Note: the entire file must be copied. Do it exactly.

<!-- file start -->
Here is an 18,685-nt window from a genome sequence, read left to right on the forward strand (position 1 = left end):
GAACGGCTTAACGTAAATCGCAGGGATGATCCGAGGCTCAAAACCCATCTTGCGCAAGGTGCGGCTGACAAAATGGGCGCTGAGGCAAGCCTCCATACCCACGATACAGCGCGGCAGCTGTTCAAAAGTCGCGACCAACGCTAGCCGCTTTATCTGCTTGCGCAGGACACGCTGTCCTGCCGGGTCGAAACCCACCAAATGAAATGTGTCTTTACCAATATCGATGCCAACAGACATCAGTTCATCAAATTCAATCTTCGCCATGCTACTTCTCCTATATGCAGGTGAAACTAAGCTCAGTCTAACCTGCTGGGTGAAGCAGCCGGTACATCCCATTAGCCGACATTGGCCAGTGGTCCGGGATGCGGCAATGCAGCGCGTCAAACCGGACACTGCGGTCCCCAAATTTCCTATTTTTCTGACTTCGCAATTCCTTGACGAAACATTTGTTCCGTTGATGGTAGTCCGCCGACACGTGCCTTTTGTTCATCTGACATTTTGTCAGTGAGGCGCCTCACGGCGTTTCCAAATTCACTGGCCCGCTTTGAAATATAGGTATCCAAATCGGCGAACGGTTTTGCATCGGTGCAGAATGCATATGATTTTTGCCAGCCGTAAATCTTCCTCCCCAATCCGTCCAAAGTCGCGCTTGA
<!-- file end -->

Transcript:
Here is an 18,685-nt window from a genome sequence, read left to right on the forward strand (position 1 = left end):
GAACGGCTTAACGTAAATCGCAGGGATGATCCGAGGCTCAAAACCCATCTTGCGCAAGGTGCGGCTGACAAAATGGGCGCTGAGGCAAGCCTCCATACCCACGATACAGCGCGGCAGCTGTTCAAAAGTCGCGACCAACGCTAGCCGCTTTATCTGCTTGCGCAGGACACGCTGTCCTGCCGGGTCGAAACCCACCAAATGAAATGTGTCTTTACCAATATCGATGCCAACAGACATCAGTTCATCAAATTCAATCTTCGCCATGCTACTTCTCCTATATGCAGGTGAAACTAAGCTCAGTCTAACCTGCTGGGTGAAGCAGCCGGTACATCCCATTAGCCGACATTGGCCAGTGGTCCGGGATGCGGCAATGCAGCGCGTCAAACCGGACACTGCGGTCCCCAAATTTCCTATTTTTCTGACTTCGCAATTCCTTGACGAAACATTTGTTCCGTTGATGGTAGTCCGCCGACACGTGCCTTTTGTTCATCTGACATTTTGTCAGTGAGGCGCCTCACGGCGTTTCCAAATTCACTGGCCCGCTTTGAAATATAGGTATCCAAATCGGCGAACGGTTTTGCATCGGTGCAGAATGCATATGATTTTTGCCAGCCGTAAATCTTCCTCCCCAATCCGTCCAAAGTCGCGCTTGA